And so it wasn’t difficult for her to take in her father’s stance and his bellowing, and came up with a shrewd guess: “Kelsa’s pregnant, isn’t she?”
“We were talking names,” Bemin said by way of confirmation. “Kemma if a girl, Belsan if a boy.”

Bemin tells her that he wants to raise the child in the Hold, especially if it’s a boy, and that Kelsa wasn’t having any of it. Fiona tells her father to stop being a ninny about the kilometer’s distance between Hall and Hold, and then bounds off with her herbs.

I’m having a few thoughts about this. Because Kelsa was very young when she was at the Hall at first. It’s been twelve years since then, so it’s not like I have to wonder about whether Kelsa’s of age for a relationship, it’s just that the story about Lady Sannora was that she was sweet on a Harper (Zist) but noting happened. And then there was how much Kindan was very sweet on Koriana, but again, the Lady Holder-to-be couldn’t really behave poorly with a Harper (so much so that it was a scandal they slept in the same bed without any sex happening.) And now we have widower Bemin, and he’s gotten the Song Master of the Harper Hall pregnant. I sincerely hope it was consensual, but I also wonder whether Kindan knows, and what his opinion on the matter might be. Especially since Fiona holds Kindan in a certain amount of respect and awe and possibly even infatuation of a small sort.

This seems to be the sort of situation that, on some soap opera or programming designed specifically for melodrama, would blow up the messiest, most dramatic way possible so that Kindan (and Fiona) would be entirely pissed at Bemin for what he’s done to Kelsa. Especially since Kindan was denied his chance at the Fort Hold person that he wanted. (And because it still seems like it’s a May-December Romance, and while I’ll believe Kelsa if she says that she fell in love or if she says it was supposed to be friends with benefits or any other relationship characterization Kelsa wants to provide, I’m having trouble figuring out why a high-ranking Harper like Kelsa wants to sleep with Lord Bemin at all. She seemed very interested in proving that she was a Strong Independent Woman Who Needs Not Any Man. It’s a story we’re probably not going to get, which makes me lean toward the idea that it’s not as good news as Fiona thinks it is, because this is Pern.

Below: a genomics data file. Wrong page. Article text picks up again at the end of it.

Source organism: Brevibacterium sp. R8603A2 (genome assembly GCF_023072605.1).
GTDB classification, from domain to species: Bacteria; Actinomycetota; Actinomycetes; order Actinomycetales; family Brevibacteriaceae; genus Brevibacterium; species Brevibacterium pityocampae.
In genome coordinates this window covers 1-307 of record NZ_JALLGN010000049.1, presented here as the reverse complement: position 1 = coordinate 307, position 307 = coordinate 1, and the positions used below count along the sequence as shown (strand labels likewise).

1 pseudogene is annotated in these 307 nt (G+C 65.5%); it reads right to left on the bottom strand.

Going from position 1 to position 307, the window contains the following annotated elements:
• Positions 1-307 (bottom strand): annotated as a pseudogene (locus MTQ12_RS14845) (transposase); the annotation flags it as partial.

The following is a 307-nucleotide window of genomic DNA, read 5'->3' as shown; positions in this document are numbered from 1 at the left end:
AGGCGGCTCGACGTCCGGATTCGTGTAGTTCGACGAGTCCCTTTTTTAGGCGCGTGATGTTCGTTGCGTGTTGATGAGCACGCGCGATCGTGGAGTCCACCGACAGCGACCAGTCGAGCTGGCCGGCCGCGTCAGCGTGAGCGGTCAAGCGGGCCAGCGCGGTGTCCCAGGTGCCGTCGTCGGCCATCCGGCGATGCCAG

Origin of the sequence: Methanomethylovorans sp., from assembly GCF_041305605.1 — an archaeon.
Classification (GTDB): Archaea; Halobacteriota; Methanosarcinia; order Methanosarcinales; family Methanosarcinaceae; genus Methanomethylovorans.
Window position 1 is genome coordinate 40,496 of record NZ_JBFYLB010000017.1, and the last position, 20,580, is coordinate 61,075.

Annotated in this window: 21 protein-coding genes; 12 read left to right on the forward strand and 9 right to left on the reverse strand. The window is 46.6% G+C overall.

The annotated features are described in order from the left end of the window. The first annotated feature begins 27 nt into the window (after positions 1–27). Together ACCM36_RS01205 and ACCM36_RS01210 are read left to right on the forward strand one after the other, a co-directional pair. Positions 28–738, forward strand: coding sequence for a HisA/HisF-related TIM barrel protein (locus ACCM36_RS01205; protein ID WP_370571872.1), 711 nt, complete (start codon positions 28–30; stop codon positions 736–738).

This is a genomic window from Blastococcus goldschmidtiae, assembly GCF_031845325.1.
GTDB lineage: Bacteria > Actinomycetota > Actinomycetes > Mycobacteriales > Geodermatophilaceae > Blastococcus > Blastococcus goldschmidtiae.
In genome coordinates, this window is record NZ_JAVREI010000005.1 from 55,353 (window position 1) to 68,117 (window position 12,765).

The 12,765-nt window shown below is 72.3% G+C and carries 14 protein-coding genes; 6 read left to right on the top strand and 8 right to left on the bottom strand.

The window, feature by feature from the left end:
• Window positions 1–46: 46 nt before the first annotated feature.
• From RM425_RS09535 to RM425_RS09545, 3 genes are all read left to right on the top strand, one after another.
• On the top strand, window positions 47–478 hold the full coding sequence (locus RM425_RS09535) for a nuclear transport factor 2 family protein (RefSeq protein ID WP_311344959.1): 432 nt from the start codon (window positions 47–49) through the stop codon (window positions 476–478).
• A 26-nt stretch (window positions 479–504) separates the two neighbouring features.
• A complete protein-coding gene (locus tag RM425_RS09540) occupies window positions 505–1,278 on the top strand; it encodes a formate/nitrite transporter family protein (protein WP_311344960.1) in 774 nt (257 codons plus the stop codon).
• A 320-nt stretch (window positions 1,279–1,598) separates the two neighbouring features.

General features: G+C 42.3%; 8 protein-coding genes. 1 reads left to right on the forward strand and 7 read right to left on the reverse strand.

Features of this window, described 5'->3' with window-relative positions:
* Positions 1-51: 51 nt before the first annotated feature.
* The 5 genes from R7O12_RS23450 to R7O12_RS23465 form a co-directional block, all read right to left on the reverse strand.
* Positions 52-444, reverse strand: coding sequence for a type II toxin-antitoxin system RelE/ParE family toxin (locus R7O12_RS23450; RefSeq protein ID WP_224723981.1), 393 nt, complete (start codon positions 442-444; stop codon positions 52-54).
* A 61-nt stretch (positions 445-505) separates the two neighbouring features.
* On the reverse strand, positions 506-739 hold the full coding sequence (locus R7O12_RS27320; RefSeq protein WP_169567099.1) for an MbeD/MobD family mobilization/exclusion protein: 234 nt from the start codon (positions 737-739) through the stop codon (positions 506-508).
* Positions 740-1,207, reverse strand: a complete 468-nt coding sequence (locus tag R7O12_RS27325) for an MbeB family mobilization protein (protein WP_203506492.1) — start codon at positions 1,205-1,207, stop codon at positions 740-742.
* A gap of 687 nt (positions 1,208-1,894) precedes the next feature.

All that’s left in this chapter is for Fiona to get back, oil Talenth, and for both of them to get worried about what happens if Kalsenth doesn’t actually get any better.

Brave dragons, fly high, fly true
Gold, bronze, brown, green, and blue.

(Fort Weyr, Seven Days Later, AL 507.13.22)

Chapter Six starts with Tannaz telling Fiona not to bother with any more of the herbal drink, as it isn’t helping Kalsenth at all, and hasn’t for the last three days. As Kalsenth has gotten worse, so has Tannaz, because the link between them has Tannaz popping awake when Kalsenth coughs, or when any other dragon coughs, and it’s probably not helping much that Melanwy is hanging around, trying to take care of her and her dragon, even if much of the time, Melanwy thinks Tannaz is Nara, the previous Weyrwoman. Cisca, Fiona, K’lior, T’mar, and Kentai have an impromptu conference in the kitchens about the ineffectiveness of the herbal concoction and the general feeling of helplessness the riders have at their dragons being lethally sick. T’mar is unhappy that Kindan seems to be the one leading the effort to save the dragons.

He’s no healer,” T’mar persisted rebelliously.
“No,” Kentai responded agreeably. “he’s not. But it was Kindan who thought of the ways that helped the Holders during the Plague, and Kindan is the only one who has bonded with a watch-wher he Impressed a fire-lizard.”
“I trust Kindan,” Fiona declared hotly. “He saved my life.”
T’mar be her a surprised look, then lowered his eyes and muttered, “He’s no dragonrider.”
“But Lorana is,” Kentai responded. “And it is her herbal we have been using.”